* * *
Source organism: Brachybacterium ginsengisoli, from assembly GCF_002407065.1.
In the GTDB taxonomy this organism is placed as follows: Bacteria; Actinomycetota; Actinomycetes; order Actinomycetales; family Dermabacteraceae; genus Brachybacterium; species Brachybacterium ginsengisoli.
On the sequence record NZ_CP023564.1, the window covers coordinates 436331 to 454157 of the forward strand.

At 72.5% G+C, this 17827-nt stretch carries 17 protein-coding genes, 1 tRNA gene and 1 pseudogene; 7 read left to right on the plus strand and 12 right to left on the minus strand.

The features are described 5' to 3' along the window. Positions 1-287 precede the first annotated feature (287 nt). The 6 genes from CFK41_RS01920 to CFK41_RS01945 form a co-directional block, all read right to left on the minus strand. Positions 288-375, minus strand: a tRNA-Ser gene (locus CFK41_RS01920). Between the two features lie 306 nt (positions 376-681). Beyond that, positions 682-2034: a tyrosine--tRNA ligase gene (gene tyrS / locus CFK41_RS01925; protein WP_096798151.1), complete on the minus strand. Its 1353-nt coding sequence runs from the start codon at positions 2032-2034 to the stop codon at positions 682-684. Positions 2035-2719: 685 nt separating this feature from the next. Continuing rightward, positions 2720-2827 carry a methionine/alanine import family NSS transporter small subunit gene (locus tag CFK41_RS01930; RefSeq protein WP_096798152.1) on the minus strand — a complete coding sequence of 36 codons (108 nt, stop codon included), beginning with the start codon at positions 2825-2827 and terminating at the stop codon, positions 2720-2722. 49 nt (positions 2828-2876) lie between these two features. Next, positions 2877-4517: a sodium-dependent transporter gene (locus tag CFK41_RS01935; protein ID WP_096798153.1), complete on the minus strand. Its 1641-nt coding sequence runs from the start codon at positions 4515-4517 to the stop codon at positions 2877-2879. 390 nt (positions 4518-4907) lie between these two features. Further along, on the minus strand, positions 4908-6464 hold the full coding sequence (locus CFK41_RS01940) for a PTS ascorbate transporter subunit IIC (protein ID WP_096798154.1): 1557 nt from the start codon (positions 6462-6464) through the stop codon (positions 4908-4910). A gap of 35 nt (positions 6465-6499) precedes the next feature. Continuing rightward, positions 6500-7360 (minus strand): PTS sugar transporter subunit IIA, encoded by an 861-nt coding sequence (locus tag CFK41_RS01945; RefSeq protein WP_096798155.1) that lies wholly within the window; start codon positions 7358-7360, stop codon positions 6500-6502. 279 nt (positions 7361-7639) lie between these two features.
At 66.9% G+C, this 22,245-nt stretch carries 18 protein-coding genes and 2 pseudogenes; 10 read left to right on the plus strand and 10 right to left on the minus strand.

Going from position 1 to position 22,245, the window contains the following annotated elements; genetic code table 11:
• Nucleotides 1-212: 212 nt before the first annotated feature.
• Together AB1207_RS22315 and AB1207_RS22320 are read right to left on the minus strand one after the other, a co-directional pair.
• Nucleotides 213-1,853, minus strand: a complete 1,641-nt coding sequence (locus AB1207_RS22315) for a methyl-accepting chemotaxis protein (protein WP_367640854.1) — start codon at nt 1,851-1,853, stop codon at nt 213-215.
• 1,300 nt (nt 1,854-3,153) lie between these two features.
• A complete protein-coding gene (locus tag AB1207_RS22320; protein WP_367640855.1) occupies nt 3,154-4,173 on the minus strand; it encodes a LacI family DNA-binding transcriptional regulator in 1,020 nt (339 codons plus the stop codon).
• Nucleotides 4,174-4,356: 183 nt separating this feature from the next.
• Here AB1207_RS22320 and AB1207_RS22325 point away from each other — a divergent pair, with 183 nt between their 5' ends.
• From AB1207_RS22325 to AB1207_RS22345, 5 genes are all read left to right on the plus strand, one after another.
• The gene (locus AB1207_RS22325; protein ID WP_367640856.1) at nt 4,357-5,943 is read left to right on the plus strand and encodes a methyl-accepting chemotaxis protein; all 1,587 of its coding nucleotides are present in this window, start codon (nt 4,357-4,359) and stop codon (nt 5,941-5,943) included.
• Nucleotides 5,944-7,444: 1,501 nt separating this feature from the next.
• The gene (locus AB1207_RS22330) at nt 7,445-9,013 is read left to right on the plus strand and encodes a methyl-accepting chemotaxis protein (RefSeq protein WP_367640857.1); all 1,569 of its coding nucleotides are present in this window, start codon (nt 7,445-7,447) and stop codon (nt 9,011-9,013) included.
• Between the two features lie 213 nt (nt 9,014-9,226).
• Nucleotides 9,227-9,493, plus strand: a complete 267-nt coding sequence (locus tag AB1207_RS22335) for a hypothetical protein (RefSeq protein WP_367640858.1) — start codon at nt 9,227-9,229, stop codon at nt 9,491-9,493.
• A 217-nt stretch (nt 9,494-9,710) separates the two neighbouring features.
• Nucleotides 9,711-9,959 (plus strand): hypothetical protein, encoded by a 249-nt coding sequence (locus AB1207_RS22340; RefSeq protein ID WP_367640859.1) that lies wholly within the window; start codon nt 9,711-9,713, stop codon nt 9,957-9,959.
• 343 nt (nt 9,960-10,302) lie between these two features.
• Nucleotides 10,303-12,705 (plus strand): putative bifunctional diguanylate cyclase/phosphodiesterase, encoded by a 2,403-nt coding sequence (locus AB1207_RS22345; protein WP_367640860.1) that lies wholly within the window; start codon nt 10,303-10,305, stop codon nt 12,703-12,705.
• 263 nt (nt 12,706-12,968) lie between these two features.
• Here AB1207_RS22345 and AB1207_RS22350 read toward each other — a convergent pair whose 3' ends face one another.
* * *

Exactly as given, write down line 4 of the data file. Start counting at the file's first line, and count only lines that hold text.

At 72.5% G+C, this 17827-nt stretch carries 17 protein-coding genes, 1 tRNA gene and 1 pseudogene; 7 read left to right on the plus strand and 12 right to left on the minus strand.